If you’d made it this far, I’d be interested to hear your thoughts on blogging and why you do it (or don’t)…


8 thoughts on “Thoughts on blogging, narcissism and Me-Made-May

  1. theperfectnose May 19, 2012 / 11:54 PM

    Also if you’re into Victorian jokes The WonderMark Goodsery is a must.. And, I blog because I want to sew socially/em, i.e. meet up with other likeminded people in real life. In the absence of that, however, I’m happy to meet them online *virtual high five*.

  2. Helen's Sewing Adventures May 12, 2012 / 6:48 PM

    such an interesting post. As a neewbie to blogging (started in April ready to document MMM), I decided to create a blog because I wanted somewhere to document what I was making but also to act as a bit of a carrot (or stick maybe) to make myself more productive in terms of my sewing. But on the narcissistic side – it’s also nice to receive comments on your makes. Part of the joy of the Flicker group for MMM for example (to me at least) is that it provides feedback from others on your makes, but it also allows you to get inspiration from others.

  3. quietandsmall May 10, 2012 / 11:15 PM

    i started the blog i’m using now as a way to record my life digitally instead of on paper (where people can find and read it without you knowing!). i’d had accounts on xanga, myspace, etc before blogger. q&s adventures really started cause i wanted to talk about science in addition to whatever else was on my mind. my original q&s blog was a lot of pictures, thoughts, etc.

    i have to agree with ooobop! above, i do get a terrific rush from looking at the stats. it amazes me that so many people would want to read what i write!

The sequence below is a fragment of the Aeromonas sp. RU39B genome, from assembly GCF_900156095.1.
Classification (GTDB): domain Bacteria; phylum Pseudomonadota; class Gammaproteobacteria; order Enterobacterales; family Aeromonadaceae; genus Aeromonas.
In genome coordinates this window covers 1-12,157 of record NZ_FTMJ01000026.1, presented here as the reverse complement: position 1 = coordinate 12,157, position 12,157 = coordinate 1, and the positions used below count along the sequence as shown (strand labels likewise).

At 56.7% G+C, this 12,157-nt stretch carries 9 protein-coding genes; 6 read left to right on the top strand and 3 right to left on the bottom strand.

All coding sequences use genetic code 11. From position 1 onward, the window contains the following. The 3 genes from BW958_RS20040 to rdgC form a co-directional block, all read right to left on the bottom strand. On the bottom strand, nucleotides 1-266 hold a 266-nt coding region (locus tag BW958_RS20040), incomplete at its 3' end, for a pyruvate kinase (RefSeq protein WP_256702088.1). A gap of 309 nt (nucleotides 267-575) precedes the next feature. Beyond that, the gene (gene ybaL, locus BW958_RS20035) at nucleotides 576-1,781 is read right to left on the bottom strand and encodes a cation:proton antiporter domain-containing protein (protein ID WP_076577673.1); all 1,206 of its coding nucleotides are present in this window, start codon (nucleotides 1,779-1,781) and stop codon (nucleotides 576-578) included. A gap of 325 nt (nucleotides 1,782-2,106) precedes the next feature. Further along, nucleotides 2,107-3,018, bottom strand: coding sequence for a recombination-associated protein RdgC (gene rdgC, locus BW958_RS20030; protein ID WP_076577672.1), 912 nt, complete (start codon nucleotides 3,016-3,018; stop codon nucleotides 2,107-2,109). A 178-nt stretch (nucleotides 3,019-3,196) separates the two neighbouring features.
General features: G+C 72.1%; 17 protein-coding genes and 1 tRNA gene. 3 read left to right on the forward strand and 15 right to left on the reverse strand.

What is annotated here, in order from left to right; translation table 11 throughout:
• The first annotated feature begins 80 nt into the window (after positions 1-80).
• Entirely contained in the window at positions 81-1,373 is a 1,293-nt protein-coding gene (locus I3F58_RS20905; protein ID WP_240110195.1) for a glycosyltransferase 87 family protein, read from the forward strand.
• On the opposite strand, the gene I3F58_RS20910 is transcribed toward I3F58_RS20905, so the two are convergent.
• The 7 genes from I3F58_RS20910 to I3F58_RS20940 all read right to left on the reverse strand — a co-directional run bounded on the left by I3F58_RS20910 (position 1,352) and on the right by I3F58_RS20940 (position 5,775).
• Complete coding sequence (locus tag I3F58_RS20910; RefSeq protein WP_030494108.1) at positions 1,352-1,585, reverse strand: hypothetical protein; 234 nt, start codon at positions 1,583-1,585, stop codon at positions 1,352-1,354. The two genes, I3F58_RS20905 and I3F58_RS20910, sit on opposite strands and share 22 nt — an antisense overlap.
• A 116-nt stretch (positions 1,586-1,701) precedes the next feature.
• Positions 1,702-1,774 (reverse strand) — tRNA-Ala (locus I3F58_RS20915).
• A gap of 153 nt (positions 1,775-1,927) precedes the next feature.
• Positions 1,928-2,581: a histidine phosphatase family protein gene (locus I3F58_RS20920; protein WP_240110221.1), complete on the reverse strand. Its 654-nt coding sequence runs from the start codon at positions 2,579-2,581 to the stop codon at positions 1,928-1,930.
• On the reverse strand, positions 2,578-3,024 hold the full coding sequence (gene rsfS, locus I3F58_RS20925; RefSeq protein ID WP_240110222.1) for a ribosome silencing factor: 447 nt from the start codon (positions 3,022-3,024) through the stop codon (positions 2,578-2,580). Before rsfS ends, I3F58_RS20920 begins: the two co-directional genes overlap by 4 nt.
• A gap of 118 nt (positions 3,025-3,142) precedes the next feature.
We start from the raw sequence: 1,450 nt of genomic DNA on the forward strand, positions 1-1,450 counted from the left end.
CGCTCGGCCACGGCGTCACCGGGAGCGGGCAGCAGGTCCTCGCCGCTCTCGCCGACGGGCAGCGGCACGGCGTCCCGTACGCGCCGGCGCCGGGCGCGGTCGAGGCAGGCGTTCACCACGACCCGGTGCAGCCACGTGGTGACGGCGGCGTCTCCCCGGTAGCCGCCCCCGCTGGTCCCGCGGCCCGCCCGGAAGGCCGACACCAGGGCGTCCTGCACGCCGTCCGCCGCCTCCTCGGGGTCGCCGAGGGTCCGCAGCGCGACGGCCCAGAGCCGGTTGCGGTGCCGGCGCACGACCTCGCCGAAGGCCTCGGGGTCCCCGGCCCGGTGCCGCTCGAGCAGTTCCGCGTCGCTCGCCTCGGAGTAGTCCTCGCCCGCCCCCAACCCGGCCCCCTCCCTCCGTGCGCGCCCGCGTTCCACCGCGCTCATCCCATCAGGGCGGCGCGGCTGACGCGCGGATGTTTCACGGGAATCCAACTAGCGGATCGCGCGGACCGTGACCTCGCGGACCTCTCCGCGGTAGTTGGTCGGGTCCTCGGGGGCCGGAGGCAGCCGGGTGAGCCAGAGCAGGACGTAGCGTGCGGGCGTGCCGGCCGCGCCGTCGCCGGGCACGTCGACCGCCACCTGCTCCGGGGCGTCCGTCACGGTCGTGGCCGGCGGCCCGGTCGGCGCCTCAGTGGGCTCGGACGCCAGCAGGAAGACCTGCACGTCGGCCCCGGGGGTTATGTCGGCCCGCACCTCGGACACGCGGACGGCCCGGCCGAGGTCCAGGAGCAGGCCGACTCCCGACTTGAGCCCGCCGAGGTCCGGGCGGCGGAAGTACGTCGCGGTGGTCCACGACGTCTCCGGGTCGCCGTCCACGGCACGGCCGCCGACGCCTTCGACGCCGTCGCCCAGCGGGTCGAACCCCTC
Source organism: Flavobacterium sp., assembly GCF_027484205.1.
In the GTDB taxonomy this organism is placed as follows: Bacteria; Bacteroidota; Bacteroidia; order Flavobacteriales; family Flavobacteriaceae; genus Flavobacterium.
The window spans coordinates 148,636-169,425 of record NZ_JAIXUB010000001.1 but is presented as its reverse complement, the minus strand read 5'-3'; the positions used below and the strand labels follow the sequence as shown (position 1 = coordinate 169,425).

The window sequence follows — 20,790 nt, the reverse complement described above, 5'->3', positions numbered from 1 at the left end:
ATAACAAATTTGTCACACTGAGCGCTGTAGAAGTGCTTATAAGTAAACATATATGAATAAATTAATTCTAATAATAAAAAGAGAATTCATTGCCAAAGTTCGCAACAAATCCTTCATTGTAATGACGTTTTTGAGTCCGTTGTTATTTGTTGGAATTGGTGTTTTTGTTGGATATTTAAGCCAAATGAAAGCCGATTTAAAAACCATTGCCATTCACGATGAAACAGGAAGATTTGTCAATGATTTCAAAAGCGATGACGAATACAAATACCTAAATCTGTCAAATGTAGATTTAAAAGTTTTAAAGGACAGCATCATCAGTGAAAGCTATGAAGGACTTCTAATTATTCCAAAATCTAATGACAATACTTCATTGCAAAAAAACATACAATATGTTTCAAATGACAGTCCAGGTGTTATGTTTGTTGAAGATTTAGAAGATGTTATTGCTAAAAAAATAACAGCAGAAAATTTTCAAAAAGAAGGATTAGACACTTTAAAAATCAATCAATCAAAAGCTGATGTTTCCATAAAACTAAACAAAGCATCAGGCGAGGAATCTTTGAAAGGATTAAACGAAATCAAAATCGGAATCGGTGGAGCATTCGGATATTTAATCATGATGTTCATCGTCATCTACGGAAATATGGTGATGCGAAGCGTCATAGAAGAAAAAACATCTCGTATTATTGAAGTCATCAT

4. gingermakes May 10, 2012 / 9:50 PM

    Hmm, interesting! I started my blog because I’d been lurking around other sewing blogs for a few months and finally decided that I wanted to jump in and get some feedback on my project from more experienced sewists. I can say that I definitely wouldn’t be sewing today if it weren’t for all the support and helpful suggestions of the online sewing community. I love seeing what you guys make, and I never feel like you post to be braggy or narcissistic.

  5. beebeesvintagedress May 10, 2012 / 9:43 AM

    I completely agree with ooobop! I started my blog as a record of my own sewing so that I could put the ideas in my head somewhere. I didn’t expect anyone to read it! Let alone comment and interact. I live in a place where i literally know nobody and without the blog and being able to talk about my passion for sewing I’d be a very lonely person. At first I thought having a blog was very narcissistic indeed and felt embarrassed posting but i’ve come to learn its just another way to communicate and i’ve gained so many friends through it. Its a fantastic way of doing what you love!

  6. prttynpnk May 10, 2012 / 12:08 AM

    I blog because I don’t have anyone locally to talk sewing with. I also like sharing my shallow thoughts, because as Lou Reed sang, “I’m as deep as this high ceiling”……….

  7. ooobop! May 9, 2012 / 9:47 PM

    A great post and a subject I have been thinking about for some time. I started my blog because I wanted to give myself a kick up the backside with regards being more productive. I thought that if I voiced my intentions and set myself goals out loud I would have to stick to them. It has worked brilliantly but I didn’t anticipate the friendship and rewarding return of support and valuable advice from fellow bloggers. I would feel totally at a loss without it now. For sure it takes up so much more of my time than I had planned, and I do have to keep my blogging and reading of other blogs under strict time control but I truly do believe it is imperative to what I am trying to achieve. Plus I get such a huge buzz from it all!